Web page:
### Annette NixonSanta Rosa District Schools

#### Description

A homework project in which students use problem-solving skills and their knowledge of volume to create a box large enough to hold a million dollars. The project is fun to do near the winter holidays with inexpensive gifts included in the boxes.

#### Objectives

The student selects the appropriate operation to solve problems involving addition, subtraction, multiplication, and division of rational numbers, ratios, proportions, and percents, including the appropriate application of the algebraic order of operations.

The student adds, subtracts, multiplies, and divides whole numbers, decimals, and fractions, including mixed numbers, to solve real-world problems, using appropriate methods of computing, such as mental mathematics, paper and pencil, and calculator.

The student uses concrete and graphic models to derive formulas for finding perimeter, area, surface area, circumference, and volume of two- and three-dimensional shapes, including rectangular solids and cylinders.

The student uses direct (measured) and indirect (not measured) measures to compare a given characteristic in either metric or customary units.

The student selects and uses appropriate instruments, technology, and techniques to measure quantities in order to achieve specified degrees of accuracy in a problem situation.

#### Materials

-(All materials are required at home, except for the worksheet.)
-One worksheet per student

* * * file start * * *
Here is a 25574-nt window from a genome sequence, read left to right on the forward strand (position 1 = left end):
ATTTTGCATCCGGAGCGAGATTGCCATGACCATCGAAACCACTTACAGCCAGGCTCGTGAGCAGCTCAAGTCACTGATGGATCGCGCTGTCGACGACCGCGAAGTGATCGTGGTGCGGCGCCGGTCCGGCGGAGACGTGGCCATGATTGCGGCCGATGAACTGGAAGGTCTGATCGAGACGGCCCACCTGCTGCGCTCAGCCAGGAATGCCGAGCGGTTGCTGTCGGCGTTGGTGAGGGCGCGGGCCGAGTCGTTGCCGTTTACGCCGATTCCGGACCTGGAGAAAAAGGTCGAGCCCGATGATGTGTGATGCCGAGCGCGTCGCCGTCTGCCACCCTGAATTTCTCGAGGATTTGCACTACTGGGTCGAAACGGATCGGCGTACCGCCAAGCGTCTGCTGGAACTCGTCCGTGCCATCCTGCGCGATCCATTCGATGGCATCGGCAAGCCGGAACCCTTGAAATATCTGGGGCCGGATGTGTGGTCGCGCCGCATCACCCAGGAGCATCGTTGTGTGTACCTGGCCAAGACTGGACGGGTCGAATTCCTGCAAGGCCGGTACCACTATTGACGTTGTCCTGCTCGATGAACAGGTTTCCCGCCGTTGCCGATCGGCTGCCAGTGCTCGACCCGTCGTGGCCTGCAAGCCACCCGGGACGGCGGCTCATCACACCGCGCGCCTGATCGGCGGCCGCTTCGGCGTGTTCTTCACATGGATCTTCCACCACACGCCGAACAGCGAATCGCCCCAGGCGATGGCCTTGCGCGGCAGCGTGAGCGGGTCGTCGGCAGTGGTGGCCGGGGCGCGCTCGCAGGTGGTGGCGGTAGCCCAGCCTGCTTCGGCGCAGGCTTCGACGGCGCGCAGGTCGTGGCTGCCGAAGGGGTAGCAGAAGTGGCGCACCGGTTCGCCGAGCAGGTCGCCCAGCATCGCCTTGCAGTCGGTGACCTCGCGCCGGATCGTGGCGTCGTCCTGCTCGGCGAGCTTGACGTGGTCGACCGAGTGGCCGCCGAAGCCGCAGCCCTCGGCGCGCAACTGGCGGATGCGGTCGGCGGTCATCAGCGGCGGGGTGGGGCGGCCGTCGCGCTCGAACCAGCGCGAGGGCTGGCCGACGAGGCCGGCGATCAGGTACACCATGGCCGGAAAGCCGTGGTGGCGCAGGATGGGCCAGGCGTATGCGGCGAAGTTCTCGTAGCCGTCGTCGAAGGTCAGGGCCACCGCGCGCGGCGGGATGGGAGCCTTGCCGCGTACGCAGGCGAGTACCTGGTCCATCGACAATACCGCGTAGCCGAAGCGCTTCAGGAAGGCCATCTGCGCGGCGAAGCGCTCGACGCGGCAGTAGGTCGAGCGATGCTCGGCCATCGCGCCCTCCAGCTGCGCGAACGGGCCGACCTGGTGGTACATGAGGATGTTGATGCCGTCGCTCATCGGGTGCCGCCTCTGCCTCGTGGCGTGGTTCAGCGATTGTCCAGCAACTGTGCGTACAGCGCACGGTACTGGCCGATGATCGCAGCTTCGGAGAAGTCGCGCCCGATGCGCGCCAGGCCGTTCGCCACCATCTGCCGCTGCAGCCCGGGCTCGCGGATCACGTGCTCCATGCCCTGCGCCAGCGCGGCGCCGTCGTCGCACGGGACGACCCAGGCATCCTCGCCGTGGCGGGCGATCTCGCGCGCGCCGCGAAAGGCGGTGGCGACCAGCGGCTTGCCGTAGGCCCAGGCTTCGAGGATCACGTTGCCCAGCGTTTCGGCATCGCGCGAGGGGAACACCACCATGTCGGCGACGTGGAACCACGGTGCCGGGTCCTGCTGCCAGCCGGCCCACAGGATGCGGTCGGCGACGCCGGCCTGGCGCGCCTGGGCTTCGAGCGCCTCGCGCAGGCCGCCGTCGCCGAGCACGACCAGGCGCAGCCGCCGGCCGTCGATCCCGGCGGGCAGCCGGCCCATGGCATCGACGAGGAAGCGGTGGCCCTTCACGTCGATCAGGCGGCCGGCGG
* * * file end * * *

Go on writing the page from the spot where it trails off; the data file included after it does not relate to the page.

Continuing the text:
-A dollar bill (any denomination is fine)
-Tape measure / ruler
-Calculator
-Cardboard
-Sturdy tape
-Wrapping paper (optional)

#### Preparations

1. It is highly recommended that the lesson, Who Wants To Carry a Million?, is done first in class. (See Weblinks.)
2. Copy worksheets, one per student.

#### Procedures

1. It is strongly recommended that an activity like this is done in class before trying it at home. See the Beacon Teacher Lesson plan, Who Wants To Carry a Million Dollars, listed in the Weblinks. Advanced or gifted students may be able to proceed without previous experience.

2. If this is done without the previous class activity, discuss with students the -size- of a million dollars and brainstorm with them how you find this -size- or volume. For all students, discuss how the denomination of the bill used will affect the volume of the money. (Decide what denominationis to be used on the project. The \$20 is good, but produces a large box, larger than a copy paper box. If classroom space to hold the projects is a concern, try the \$50.) If a large denomination is used, discuss whether the students need access to an actual \$50 bill. Are all bills the same size? Yes, they are supposed to be. Slight variances will cause small differences in the answers on the projects which is okay.

3. Pass out the project packet and go over it with the students. Be sure to give an opportunity for questions. Point out that the box must be within a limit of 1000 cubic cm below or above the volume of the money. It sounds like a large allowance, but it is more difficult than it sounds to fit the box exactly. This may need to be adjusted if using a larger denomination.

4. Offer suggestions for finding or creating a box. Students often don't know where to start. First, they must have their volume of the money. Find any box and measure it, and then find the volume. If it is too small, look for a larger box. If it is too large, tell students to cut the box down with parents' help.

5. If gifts are to be included, stress that it must be inexpensive (under \$5 is good) and must be something someone would want. Nice ideas include a 12-pack of soda, a pack of nice cookies, a large bag of candy, a movie rental git certificate, something gender appropriate, etc.

#### Assessments

A rubric is included in the attached file to assist in grading. When checking the worksheet, focus on complete and understandable answers, showing all steps in the calculations.